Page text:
AIDS: A Modern Plague on Youth

Every three minutes, a teenage girl acquires AIDS.

That’s 20 every hour, 480 every day, 14,400 every month, and 172,800 every year.

That’s a great deal of innocence lost.

A United Nations (UN) representative calls it a “crisis of health.” It’s that and so much more.

“In most countries, women and girls lack access to information, to services, or even just the power to say no to unsafe sex,” according to the UN spokesperson.

Young women, ages 15 to 19, acquire AIDS at twice the rate male teens do. But acquiring AIDS is no less tragic for young men. They may also lack the power to say no.

The distribution of condoms reduces the rate of AIDS, however, only “under the right conditions.” And those conditions would include not only education but also enough regard for a sex partner to take the step of protection. Still, a condom is never a guarantee.

“Safe sex” is a misnomer. There is no safe sex outside of lifelong monogamy. The price these young people pay? They pay with their lives–for someone else’s moment of pleasure.

Last year, 130,000 youngsters aged 19 and under died from AIDS, while 430,000 — almost 50 every hour — were newly infected, the [UN] agency said.”

The UN proposes to “reach young people and curb the epidemic among them.” But how is that possible when they lack the power to say no?

The solution is not in distributing more condoms and convincing people to use them. It’s in convincing people not to use other people.

And the source of that understanding comes only from the Gospel.

Photo Credit: Pixabay

Permissions: You are permitted and encouraged to reproduce and distribute this material in any format provided that you do not alter the wording in any way, do not charge a fee beyond the cost of reproduction, and you credit the author.

Disclosure of Material Connection:  I have not received any compensation for writing this post. I have no material connection to the entities I have mentioned. I am disclosing this in accordance with the Federal Trade Commission’s 16 CFR, Part 255: “Guides Concerning the Use of Endorsements and Testimonials in Advertising.”

20 Replies to “AIDS: A Modern Plague on Youth”

  1. Very timely message. When we go through spells of not hearing or reading about AIDS, we tend to forget or think less about this. Thank you for bringing the topic back to our attention.

    1. I was thinking that same thing–that we don’t hear much about STD’s anymore. It’s like the world is trying to say ‘go ahead–no consequences!’ Thanks for commenting. God bless!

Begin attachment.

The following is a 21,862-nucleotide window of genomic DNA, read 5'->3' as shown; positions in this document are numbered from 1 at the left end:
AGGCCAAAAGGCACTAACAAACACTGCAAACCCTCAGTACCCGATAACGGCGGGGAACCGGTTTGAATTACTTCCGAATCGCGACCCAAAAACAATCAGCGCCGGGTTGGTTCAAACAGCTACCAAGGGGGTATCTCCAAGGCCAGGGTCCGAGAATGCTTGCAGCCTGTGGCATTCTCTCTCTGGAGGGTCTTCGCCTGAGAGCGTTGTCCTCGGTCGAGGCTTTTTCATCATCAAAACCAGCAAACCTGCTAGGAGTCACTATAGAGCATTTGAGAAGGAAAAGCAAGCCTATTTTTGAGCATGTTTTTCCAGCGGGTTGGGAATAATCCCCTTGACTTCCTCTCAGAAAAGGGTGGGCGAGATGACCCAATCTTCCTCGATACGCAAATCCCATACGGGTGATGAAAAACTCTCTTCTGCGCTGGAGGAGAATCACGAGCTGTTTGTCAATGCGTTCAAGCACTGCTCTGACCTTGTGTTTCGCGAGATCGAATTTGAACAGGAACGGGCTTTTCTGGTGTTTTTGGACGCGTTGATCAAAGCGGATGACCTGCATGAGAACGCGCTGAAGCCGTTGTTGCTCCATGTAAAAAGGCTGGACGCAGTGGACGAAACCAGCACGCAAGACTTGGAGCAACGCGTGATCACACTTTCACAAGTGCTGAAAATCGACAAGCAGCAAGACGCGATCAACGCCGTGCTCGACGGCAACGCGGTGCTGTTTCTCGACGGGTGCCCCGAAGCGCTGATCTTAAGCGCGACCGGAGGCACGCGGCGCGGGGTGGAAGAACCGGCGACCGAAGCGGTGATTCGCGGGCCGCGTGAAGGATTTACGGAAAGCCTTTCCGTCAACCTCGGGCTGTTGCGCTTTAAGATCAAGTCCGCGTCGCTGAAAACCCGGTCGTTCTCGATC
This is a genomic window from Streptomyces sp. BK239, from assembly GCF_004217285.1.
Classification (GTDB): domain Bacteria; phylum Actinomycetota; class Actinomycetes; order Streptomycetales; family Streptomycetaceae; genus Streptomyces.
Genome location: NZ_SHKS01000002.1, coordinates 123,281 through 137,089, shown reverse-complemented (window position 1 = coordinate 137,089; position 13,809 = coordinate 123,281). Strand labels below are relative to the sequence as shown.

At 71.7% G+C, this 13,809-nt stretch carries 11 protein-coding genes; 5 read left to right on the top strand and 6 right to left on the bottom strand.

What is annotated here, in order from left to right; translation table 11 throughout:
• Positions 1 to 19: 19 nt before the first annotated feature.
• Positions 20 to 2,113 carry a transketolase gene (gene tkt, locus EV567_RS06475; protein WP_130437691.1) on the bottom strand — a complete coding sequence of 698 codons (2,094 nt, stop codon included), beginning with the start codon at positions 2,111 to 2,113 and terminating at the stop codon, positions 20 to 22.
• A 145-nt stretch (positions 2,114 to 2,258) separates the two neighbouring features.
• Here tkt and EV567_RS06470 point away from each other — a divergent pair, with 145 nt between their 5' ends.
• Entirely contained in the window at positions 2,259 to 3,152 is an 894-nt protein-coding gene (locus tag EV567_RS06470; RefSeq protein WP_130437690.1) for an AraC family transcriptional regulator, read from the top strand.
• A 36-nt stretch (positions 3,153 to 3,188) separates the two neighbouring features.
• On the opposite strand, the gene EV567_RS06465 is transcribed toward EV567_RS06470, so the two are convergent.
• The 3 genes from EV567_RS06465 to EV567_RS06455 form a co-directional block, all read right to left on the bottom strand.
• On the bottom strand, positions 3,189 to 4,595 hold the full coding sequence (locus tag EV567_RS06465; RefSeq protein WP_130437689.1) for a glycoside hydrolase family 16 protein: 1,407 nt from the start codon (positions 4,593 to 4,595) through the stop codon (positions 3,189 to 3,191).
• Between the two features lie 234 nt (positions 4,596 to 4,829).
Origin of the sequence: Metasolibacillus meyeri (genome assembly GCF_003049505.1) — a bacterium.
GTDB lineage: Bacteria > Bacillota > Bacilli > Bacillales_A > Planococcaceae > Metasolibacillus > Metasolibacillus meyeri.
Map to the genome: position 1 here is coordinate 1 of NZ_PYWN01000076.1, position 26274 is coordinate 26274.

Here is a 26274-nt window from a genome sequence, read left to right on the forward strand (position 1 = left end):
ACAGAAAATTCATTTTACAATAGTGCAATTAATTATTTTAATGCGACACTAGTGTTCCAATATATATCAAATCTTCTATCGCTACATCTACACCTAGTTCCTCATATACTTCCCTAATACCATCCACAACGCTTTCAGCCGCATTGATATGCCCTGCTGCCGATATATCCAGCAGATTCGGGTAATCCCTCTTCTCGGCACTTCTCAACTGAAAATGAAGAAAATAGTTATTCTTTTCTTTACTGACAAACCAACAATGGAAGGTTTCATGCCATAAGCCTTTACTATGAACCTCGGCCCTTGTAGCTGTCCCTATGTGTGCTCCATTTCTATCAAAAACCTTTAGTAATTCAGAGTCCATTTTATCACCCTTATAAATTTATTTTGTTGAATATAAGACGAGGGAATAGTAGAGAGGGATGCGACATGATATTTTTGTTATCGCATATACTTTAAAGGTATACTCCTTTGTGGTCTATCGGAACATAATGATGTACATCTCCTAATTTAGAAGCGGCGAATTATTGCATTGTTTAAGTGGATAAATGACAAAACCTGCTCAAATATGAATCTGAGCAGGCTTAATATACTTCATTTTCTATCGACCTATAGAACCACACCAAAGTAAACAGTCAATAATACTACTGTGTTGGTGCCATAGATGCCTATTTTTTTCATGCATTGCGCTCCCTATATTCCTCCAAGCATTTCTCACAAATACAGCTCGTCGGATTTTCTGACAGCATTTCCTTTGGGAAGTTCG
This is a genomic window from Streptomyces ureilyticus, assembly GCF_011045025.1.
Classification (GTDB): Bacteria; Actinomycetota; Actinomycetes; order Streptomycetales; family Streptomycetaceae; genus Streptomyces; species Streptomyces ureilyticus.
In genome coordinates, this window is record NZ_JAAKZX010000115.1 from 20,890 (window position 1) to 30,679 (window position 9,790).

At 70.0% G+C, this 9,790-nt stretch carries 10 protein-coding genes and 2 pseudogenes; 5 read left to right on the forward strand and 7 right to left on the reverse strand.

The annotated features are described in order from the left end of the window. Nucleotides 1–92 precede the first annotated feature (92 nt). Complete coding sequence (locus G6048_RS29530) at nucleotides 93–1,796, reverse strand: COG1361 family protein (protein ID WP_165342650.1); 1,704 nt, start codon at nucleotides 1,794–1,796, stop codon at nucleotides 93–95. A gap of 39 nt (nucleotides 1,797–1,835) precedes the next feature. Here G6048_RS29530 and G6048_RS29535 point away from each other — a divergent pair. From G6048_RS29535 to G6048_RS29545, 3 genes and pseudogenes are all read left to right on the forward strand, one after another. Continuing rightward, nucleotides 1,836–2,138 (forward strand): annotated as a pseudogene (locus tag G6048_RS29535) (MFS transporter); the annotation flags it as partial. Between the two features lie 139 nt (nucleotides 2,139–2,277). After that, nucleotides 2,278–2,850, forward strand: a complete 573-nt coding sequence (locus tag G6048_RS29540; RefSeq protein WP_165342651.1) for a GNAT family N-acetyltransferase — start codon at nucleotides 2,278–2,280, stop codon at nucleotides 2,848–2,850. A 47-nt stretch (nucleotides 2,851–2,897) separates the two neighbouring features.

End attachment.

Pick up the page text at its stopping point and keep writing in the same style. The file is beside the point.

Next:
2. Yes, at the core of this problem is teaching teens that using others for self-satisfaction is not having proper relationships. As I coach many teens in various areas of life, especially in sexual temptation/addiction, your statistics will be invaluable for me to share. Thank you!

  3. This is sobering. I had no idea the level AIDS had reached among teens. I’m assuming those are global figures and not US. I wonder which nations fare better and why. Good post. I need to think about how I’ll raise my teens.

  4. AIDS is a terrible disease. We worked in Kenya for many years and saw how it devastated the population. Over 1 million children were left as orphans because of AIDS. Thanks for spreading the word so young people are aware of the dangers

  5. Yes. The plight of the youth is definitely a tough pill to swallow, and trying to reach them where they are to preach on a level where they can hear us requires Divine guidance.

    1. Thank you, Brittany. We need to be a community that is a safe place for anyone to speak about their temptations and failings. And we need God’s guidance to do it. God bless!

  6. Dear Nancy!

    This is a difficult topic. And if I’m honest I cannot say I’m proud of how many Christians have viewed and talked about AIDS over the last decades.

    I’ve seen too much negativity and too much misuse of the story of AIDS.

    One of the most essential gift and duties Christians have is to share hope, without condemnation.

    Edna Davidsen

  7. Thank you for bringing this to light. In addition to what you wrote, a large number of this is actually children born to parents with the disease that ended up acquiring it who never struggled with having to say no. It is definitely a problem that needs to be continued to be looked at.

    1. That’s true, Jessie, those children are not included in these numbers. Treatment can prevent unborn children from catching the HIV virus during the birth process, but women need access to that treatment for it to work.

      We definitely need to keep this issue on people’s minds. Thanks for commenting. God bless!

  8. Great post.

    I tweeted this: “There is no safe sex outside of lifelong monogamy.” Nancy E Head

    I read that the AIDS epidemic is really bad in Africa. One suggestion to improve the post possibly?

    1. It is bad in Africa. But I thought that pointing that out might lead people to believe it’s not a problem here. And it is. Thanks for tweeting and commenting! God bless!

  9. “The solution is not in distributing more condoms and convincing people to use them. It’s in convincing people not to use other people.” SO POWERFUL! Yes! People find other people more disposable than objects and it is a crisis!

Leave a Reply

This site uses Akismet to reduce spam. Learn how your comment data is processed.